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The "sphere of influence" was a type of imperialism that stopped short of full colonial domination. Imperialist powers would agree among themselves to divide up subject territories, usually without the consent of the dominated peoples involved. Once a power secured recognition of a sphere of influence, it would be free to conduct trade and establish railroads and factories and the like without interference from the other powers. The concept of spheres of influence was first articulated at the Berlin Conference of 1884-1885.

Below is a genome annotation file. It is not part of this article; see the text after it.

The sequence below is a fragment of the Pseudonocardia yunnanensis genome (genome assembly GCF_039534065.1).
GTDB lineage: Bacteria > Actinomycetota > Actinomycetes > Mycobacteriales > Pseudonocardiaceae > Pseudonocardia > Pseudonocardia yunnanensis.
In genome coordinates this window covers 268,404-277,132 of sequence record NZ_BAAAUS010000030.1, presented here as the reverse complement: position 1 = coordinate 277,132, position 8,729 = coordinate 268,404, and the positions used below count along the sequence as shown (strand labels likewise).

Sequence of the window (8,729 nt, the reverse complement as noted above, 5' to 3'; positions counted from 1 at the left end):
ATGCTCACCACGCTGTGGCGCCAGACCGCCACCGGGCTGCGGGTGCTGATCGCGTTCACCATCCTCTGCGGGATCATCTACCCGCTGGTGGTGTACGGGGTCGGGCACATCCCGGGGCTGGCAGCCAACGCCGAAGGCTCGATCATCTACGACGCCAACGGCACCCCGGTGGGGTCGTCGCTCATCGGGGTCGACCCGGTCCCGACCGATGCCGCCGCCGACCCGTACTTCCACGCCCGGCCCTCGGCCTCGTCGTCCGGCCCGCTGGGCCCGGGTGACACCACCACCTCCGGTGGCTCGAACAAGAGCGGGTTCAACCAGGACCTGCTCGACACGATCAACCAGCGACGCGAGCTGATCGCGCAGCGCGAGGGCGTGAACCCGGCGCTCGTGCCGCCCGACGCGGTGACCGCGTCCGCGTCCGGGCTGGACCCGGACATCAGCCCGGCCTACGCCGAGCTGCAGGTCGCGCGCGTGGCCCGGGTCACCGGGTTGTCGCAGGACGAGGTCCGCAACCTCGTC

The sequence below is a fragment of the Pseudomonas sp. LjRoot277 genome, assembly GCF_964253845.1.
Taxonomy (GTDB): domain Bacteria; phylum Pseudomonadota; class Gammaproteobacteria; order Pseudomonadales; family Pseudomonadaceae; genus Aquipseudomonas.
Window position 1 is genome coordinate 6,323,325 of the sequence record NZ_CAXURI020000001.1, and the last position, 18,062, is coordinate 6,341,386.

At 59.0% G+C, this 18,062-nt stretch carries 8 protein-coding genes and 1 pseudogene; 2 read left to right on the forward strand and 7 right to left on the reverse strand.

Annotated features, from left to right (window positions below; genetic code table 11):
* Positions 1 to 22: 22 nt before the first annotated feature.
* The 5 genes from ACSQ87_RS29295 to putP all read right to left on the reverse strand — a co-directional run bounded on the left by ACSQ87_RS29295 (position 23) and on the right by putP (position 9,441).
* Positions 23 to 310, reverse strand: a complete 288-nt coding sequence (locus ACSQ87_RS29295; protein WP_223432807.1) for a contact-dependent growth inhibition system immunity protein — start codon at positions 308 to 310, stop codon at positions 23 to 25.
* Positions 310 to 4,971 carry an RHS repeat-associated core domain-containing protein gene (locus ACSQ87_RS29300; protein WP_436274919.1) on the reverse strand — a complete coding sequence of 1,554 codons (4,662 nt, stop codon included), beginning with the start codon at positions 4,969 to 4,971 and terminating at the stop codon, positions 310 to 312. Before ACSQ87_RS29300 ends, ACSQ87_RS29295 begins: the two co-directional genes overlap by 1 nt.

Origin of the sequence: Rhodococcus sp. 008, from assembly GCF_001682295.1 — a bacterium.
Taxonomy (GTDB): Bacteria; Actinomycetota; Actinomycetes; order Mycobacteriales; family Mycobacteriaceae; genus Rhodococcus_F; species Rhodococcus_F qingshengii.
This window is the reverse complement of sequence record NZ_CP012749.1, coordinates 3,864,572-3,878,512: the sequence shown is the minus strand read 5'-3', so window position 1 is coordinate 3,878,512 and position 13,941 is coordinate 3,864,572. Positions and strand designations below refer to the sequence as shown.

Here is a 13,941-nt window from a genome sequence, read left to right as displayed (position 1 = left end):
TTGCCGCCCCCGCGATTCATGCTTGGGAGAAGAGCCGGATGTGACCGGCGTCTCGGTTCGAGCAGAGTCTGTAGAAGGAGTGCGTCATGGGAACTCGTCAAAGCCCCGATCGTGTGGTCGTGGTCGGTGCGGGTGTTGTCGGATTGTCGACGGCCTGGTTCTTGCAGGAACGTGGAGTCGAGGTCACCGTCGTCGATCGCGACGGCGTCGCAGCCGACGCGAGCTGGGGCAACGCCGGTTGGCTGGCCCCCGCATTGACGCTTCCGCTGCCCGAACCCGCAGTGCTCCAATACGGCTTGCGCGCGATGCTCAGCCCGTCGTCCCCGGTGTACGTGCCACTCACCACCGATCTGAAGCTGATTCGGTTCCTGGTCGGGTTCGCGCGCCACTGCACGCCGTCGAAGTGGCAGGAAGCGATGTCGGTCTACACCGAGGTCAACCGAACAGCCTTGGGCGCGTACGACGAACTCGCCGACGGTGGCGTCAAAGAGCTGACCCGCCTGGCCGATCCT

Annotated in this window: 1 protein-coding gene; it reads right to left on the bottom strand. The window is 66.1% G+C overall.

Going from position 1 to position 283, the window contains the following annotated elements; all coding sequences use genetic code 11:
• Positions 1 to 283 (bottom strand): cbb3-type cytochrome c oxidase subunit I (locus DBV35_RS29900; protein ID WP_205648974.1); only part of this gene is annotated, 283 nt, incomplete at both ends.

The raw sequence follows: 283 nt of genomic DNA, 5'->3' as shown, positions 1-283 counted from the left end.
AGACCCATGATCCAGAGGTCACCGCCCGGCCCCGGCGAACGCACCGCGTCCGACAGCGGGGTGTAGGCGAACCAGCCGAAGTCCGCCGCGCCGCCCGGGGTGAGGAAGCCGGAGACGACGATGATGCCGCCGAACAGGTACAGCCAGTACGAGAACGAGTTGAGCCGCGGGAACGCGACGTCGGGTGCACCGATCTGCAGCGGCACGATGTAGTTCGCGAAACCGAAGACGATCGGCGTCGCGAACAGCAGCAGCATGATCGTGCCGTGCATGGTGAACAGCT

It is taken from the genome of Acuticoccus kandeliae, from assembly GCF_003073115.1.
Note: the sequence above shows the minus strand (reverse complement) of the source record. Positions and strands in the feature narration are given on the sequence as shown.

Perhaps the most notable use of spheres of influence was in China, which was too big to be colonized outright. Instead, the European nations divided China into spheres of influence, where their traders could establish lucrative monopolies. If a French entrepreneur wanted to trade in the English sphere, he would have to secure England's permission, and vice versa.

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